It’s a very good one. It’s an excellent one, actually, as I portrayed in this column from Metro State’s 76-72 win against UCCS in the NCAA Division II tournament Saturday.
UCCS basketball is on the way up: most wins in school history, first NCAA tournament appearance in school history, a roster that returns for the 2014-15 season largely intact. But here’s another reason the Mountain Lions should feel good about themselves — now and into the future.
Its star player, Derrick White, is playing at the correct level. Most of its roster seems content where it is. I think White is good enough — no, will be good enough, as a junior and senior — to play at the Division I level. He would certainly be good enough to contribute at Air Force and, I believe, at CSU. He wouldn’t average 20-plus points per game in the Mountain West Conference, as he did this season at UCCS, but he would play for those programs. After seeing him play Saturday, I believe that.
But he’s playing at the right level. I saw it in the Mountain West, the Missouri Valley and, especially, in the Big Ten, and it remains a pet peeve that gives me a sad. High school players — and their parents — want to compete at the top level of college basketball. They overestimate their potential by choosing a program, and a conference, that is better than they are.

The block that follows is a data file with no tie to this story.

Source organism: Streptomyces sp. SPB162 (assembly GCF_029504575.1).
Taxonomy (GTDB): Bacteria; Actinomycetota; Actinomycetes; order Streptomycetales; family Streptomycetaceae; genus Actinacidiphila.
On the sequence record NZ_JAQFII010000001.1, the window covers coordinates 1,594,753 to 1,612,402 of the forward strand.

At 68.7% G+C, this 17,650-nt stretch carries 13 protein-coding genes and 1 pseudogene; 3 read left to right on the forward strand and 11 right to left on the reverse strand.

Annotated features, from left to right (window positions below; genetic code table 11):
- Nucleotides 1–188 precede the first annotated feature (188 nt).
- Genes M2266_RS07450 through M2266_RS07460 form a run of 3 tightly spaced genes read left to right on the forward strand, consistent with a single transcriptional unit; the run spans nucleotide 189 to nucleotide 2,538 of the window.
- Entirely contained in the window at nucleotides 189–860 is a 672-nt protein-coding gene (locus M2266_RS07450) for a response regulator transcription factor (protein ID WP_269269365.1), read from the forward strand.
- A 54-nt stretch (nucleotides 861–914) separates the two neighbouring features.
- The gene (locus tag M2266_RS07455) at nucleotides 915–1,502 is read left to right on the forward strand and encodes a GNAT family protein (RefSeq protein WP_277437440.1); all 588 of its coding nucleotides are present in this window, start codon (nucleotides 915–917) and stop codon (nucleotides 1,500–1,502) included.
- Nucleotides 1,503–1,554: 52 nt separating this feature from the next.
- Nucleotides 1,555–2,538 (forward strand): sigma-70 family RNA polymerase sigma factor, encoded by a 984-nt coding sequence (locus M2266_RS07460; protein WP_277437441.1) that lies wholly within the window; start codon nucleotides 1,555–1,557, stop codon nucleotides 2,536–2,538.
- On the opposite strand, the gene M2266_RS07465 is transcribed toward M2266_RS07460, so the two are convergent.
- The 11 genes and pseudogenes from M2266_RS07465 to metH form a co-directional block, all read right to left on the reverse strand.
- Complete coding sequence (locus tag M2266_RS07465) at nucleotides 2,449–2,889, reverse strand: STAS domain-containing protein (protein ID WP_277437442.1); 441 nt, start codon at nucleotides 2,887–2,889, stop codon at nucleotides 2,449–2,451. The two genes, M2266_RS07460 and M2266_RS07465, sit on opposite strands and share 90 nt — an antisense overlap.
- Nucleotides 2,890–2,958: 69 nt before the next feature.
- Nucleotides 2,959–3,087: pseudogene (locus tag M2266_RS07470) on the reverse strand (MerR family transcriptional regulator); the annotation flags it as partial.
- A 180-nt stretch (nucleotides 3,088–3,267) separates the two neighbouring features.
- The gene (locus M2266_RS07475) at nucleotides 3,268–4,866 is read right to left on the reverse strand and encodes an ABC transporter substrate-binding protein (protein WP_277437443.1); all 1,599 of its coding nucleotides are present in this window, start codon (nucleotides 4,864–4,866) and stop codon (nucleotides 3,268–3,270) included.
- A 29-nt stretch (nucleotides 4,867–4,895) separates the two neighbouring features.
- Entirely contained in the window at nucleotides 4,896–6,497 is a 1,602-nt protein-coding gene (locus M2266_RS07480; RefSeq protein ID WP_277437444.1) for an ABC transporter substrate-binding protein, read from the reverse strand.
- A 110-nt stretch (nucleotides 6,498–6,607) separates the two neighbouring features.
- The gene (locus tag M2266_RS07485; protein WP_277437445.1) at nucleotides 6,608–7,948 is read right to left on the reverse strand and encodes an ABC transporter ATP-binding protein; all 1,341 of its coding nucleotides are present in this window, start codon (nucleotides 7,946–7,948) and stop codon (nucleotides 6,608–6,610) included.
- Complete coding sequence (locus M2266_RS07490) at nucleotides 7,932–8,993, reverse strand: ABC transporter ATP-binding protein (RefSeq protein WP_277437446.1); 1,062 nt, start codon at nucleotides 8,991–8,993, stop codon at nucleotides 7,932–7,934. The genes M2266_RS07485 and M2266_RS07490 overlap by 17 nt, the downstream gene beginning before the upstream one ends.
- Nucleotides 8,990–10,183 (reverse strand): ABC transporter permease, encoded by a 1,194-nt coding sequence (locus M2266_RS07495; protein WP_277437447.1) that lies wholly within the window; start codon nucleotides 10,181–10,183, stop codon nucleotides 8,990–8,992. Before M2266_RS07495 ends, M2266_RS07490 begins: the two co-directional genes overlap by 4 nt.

And then they sit. They sit for two, three, even four years, stewing and venting and wasting a college athletics career that could have flourished at a lower-level program. It’s an unfortunate thing to watch a kid with high hopes languish at the end of the bench, because they — or, more often, their families and coaches and mentors — believed they were better than they actually are.
So I appreciated when UCCS coach Jeff Culver said this: “When we’re recruiting a kid, I always tell him you can go to another level and ride the bench for a couple years. Or you can come here and be the conference Player of the Year.”
That’s what White will be. The Parker product, as a junior, will be the Preseason Player of the Year in the RMAC. But he chose the right level. It’s a wise lesson for high school athletes who are borderline Division I, or borderline Division III, or even borderline NAIA prospects.
Choose the right level, not the biggest name, and four years of happiness (and playing time) often follows.